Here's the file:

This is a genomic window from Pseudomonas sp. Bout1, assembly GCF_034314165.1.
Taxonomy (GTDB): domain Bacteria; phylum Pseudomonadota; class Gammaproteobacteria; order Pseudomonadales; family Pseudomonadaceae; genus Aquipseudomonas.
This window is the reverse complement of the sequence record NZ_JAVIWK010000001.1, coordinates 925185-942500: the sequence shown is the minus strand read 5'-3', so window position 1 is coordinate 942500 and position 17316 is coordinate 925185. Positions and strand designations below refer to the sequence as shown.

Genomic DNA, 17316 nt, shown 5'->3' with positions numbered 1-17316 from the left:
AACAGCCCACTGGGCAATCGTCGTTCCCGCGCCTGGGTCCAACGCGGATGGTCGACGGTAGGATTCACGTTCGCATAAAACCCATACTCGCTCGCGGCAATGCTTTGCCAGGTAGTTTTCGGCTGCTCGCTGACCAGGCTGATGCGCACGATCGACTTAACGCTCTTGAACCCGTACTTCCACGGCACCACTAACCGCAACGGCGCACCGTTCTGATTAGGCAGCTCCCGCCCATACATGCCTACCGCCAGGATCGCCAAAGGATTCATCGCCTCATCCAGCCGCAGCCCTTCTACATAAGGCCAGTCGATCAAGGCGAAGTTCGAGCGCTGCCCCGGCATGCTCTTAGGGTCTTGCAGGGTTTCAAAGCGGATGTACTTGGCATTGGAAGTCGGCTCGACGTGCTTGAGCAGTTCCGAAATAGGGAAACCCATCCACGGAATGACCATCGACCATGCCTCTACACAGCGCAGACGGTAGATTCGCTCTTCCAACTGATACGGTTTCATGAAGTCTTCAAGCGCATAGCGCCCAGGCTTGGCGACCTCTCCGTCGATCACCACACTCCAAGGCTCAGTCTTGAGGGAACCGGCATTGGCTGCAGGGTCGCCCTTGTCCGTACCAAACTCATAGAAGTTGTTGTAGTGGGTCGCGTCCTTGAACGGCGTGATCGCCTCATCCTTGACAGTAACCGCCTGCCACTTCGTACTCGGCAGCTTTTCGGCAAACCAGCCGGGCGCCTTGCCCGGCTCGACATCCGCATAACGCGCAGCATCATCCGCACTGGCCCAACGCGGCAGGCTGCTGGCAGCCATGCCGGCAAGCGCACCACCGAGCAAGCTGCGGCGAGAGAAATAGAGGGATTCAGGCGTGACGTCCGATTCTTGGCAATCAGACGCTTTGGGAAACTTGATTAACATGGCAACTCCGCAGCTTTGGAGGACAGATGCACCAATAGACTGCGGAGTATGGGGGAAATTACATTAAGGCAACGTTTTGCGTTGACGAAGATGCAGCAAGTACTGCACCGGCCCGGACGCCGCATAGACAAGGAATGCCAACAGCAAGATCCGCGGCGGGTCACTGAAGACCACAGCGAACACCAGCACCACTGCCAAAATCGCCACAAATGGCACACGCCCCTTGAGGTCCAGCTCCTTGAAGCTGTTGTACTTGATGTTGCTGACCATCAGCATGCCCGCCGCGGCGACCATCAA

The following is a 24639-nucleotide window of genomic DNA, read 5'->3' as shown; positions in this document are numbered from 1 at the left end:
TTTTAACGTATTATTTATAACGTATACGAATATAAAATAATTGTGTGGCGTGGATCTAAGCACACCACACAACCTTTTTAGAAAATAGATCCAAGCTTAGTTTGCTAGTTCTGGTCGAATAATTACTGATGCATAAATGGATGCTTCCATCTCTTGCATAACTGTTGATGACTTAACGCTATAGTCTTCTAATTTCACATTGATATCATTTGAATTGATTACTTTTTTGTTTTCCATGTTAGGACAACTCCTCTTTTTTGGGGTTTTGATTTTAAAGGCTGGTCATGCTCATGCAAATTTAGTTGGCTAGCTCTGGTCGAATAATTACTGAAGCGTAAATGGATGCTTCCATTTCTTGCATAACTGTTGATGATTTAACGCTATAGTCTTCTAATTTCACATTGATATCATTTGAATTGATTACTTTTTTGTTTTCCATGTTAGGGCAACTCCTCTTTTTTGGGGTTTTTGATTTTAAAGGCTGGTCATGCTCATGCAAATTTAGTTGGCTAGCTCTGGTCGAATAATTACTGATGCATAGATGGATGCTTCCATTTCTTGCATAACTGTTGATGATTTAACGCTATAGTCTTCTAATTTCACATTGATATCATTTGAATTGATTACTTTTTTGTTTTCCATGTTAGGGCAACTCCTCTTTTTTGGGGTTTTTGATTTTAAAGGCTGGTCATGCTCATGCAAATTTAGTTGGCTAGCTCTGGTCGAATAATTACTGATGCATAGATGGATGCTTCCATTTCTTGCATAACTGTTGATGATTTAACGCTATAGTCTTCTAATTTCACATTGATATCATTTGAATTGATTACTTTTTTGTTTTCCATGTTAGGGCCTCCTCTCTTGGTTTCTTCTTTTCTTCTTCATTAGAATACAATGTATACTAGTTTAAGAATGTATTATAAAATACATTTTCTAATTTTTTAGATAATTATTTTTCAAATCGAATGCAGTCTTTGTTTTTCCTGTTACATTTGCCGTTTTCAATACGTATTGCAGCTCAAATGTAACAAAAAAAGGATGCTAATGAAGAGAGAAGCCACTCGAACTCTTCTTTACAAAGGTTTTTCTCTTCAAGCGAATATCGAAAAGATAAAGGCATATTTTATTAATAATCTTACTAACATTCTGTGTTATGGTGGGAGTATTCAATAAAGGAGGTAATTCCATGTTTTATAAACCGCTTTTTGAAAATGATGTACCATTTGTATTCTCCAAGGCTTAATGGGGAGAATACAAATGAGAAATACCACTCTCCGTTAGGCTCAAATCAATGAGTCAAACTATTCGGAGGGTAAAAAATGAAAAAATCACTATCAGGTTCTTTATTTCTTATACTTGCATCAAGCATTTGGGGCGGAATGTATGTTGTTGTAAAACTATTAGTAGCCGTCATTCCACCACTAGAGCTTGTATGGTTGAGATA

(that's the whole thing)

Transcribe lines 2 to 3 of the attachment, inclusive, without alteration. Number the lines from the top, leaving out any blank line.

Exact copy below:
Taxonomy (GTDB): domain Bacteria; phylum Pseudomonadota; class Gammaproteobacteria; order Pseudomonadales; family Pseudomonadaceae; genus Aquipseudomonas.
This window is the reverse complement of the sequence record NZ_JAVIWK010000001.1, coordinates 925185-942500: the sequence shown is the minus strand read 5'-3', so window position 1 is coordinate 942500 and position 17316 is coordinate 925185. Positions and strand designations below refer to the sequence as shown.